Dropbox, the Silicon Valley file-sharing giant last valued at $10bn (£7.4bn), has celebrated the passing of its 10th birthday by secretly filing documents ahead of an IPO.
The reports, by Bloomberg, suggested the company will go public in the first six months of the year.
Investors are likely to hold their breath after the disappointment of last year's landmark tech IPOs: shares in Snap, Inc, Snapchat's parent company, are 14 per cent lower than the $17 they debuted at in March, while Blue Apron has fallen 65 per cent since its IPO in June.
However, Dropbox is underpinned by encouraging financials: the company's founder, Drew Houston, said this time last year its sales had broken the $1bn-a-year mark, with 500m users and 200,000 paying business customers.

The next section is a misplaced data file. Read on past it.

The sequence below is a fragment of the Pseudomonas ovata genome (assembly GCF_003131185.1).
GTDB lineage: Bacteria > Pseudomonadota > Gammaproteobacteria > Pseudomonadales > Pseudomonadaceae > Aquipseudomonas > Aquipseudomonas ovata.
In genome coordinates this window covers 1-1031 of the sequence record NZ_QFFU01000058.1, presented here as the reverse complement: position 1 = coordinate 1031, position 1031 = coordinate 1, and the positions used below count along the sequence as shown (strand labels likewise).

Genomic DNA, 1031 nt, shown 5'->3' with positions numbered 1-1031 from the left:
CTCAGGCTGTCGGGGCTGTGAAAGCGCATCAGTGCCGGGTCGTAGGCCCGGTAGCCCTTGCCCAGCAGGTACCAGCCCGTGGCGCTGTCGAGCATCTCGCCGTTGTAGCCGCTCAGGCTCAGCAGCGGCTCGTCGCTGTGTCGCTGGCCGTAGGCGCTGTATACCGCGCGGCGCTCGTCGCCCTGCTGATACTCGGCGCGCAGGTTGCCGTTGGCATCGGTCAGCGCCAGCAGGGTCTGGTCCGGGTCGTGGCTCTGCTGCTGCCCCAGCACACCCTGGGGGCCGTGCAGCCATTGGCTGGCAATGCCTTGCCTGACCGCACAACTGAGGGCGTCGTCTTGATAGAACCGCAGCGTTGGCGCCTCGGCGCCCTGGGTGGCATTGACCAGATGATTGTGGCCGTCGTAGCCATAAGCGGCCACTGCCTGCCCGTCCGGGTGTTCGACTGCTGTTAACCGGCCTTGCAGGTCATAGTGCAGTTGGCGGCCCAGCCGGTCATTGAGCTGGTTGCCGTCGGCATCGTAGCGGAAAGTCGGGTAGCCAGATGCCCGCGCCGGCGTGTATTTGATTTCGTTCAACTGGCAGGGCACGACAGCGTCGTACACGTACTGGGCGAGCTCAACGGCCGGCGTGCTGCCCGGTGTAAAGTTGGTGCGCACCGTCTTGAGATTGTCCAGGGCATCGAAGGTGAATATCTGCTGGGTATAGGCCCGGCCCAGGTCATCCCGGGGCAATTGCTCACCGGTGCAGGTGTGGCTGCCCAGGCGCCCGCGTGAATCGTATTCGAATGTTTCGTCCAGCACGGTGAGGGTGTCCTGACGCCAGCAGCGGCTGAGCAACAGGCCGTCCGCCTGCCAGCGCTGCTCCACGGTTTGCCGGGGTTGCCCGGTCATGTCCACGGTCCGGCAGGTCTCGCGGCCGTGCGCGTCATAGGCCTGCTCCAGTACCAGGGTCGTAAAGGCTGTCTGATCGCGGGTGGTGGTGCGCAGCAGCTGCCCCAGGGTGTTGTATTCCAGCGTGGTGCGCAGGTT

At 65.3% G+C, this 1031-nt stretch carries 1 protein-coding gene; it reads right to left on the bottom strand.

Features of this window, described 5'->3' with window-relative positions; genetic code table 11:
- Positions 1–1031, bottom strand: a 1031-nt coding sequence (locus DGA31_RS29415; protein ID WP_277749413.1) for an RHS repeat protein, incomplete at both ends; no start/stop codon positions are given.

The company's valuation hit $10bn back in 2014, when it raised $250m from investors including a fund managed by BlackRock. Other investors include Goldman, Sequoia Capital and Index Ventures.
Its decision to IPO marks a break from a trend among tech firms, which have shied away from floating in recent years: both Airbnb and Uber have decided to stay in private ownership, despite their valuations rising into the tens billions of dollars.